Comic Store In Your Future – Vegas Rules Apply

Rod Lamberti of Rodman Comics writes weekly for Bleeding Cool. You can find previous columns here. This year's Diamond Summit in Vegas was quite interesting. The last time Diamond was in Vegas was in 2014. That is also the last time I was at a Diamond Summit.

EDC (Electric Daisy Carnival) Las Vegas was also going on during the weekend. Lots of interesting outfits. Felt like cosplaying without trying to be any certain characters.

I even got sprayed with an unknown liquid while walking down the strip. Someone was nice enough to spay me with a red substance. Walked into the Paris casino where people thought I was bleeding. No, that is not my blood. Was told to go clean up in the restroom instead of at their bar. Nothing like sink washing a shirt and hoping people wouldn't think I was a homeless person using the restroom. Surprisingly enough everyone acted like it was totally normal.

The 80's party Diamond had was a hit with me. As an 80's child I enjoyed it. Seeing the 80's video games and being able to play them made my day. My father's former business in the 80's was supplying video games to local businesses such as the game Space Invaders. Growing up we had a garage full of video games. This was before home gaming consoles became as big of a deal as they are now. Think classic Atari for home gaming. Being a kid with access to a garage full of video games was sweet.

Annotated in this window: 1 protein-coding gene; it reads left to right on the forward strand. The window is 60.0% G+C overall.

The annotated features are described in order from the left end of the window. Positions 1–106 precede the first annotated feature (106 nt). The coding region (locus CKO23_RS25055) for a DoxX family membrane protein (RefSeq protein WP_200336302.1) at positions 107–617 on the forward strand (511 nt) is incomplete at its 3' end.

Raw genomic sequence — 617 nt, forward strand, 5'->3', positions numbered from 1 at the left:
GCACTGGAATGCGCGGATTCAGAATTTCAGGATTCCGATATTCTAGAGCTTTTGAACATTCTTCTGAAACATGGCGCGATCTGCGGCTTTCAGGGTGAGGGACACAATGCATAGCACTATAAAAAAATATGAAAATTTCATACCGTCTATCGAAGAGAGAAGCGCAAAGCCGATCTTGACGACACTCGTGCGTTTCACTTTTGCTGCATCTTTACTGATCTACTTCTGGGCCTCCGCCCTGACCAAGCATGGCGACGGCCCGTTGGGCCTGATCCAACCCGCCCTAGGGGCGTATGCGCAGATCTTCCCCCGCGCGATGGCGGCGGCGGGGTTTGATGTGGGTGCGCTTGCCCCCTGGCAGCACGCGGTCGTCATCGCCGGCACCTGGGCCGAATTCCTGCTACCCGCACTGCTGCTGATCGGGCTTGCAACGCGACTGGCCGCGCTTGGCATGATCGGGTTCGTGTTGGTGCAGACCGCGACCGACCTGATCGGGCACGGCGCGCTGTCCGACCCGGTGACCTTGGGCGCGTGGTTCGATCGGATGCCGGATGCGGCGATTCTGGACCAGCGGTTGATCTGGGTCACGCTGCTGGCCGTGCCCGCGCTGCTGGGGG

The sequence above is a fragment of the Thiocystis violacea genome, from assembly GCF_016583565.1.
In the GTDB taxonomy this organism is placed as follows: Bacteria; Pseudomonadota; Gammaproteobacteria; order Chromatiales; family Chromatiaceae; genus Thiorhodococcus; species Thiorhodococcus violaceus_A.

I should have played the 80's trivia game they had going. As soon as I overheard just part of the question, I knew the answer. One question was the 800 number they had to determine the fate of a character. As soon as I heard 800 number, I knew it was the infamous number to call for people to determine if Jason Todd would live back in the day. I admit as a youngster, I found him annoying and called in to have him killed off. Sorry Jason Todd fans. I liked Batman better solo.

Sad fact my arm was sore from playing the video game Defender. My arm was never tired from playing video games as a kid.

Once and Future by writer Kieron Gillen and artist Dan Mora had a big presentation from Boom. They stated they have cut the number of comics they publish. Their goal is to have Once and Future be in the top twenty-five titles sold when it comes out. Once and Future will feature only one cover and it will be totally returnable. I think back in New York people over heard "WHAT?" from the Marvel Offices.

After every presentation there was no chance to ask questions which surprised me. In 2014 Diamond even took questions. Not so this time.